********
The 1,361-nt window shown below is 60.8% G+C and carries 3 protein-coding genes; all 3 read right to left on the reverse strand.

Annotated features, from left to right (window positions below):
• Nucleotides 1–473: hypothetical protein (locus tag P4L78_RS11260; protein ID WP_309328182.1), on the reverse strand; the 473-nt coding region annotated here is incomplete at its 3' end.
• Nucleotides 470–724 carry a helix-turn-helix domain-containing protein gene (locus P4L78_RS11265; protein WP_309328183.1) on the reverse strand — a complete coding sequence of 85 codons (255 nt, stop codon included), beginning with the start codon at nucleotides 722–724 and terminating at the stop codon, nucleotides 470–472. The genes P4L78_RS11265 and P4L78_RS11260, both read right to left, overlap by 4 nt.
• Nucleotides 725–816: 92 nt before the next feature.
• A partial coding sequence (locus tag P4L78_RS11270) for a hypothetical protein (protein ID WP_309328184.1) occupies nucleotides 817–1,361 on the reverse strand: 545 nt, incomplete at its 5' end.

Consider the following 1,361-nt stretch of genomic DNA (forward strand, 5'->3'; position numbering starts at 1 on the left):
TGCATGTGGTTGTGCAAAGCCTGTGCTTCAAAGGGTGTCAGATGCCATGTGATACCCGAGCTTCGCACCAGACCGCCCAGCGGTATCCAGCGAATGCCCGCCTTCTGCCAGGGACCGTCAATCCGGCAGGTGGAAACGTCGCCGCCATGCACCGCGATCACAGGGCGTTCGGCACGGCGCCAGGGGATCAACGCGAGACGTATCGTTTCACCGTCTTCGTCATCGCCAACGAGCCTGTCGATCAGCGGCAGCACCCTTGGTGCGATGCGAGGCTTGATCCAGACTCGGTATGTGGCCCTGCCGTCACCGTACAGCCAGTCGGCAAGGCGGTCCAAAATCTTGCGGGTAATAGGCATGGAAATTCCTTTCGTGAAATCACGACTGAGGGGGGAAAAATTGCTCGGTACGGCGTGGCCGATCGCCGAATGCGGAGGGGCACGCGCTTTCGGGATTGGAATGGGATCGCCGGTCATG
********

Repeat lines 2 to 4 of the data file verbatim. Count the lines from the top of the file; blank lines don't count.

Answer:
Annotated features, from left to right (window positions below):
• Nucleotides 1–473: hypothetical protein (locus tag P4L78_RS11260; protein ID WP_309328182.1), on the reverse strand; the 473-nt coding region annotated here is incomplete at its 3' end.
• Nucleotides 470–724 carry a helix-turn-helix domain-containing protein gene (locus P4L78_RS11265; protein WP_309328183.1) on the reverse strand — a complete coding sequence of 85 codons (255 nt, stop codon included), beginning with the start codon at nucleotides 722–724 and terminating at the stop codon, nucleotides 470–472. The genes P4L78_RS11265 and P4L78_RS11260, both read right to left, overlap by 4 nt.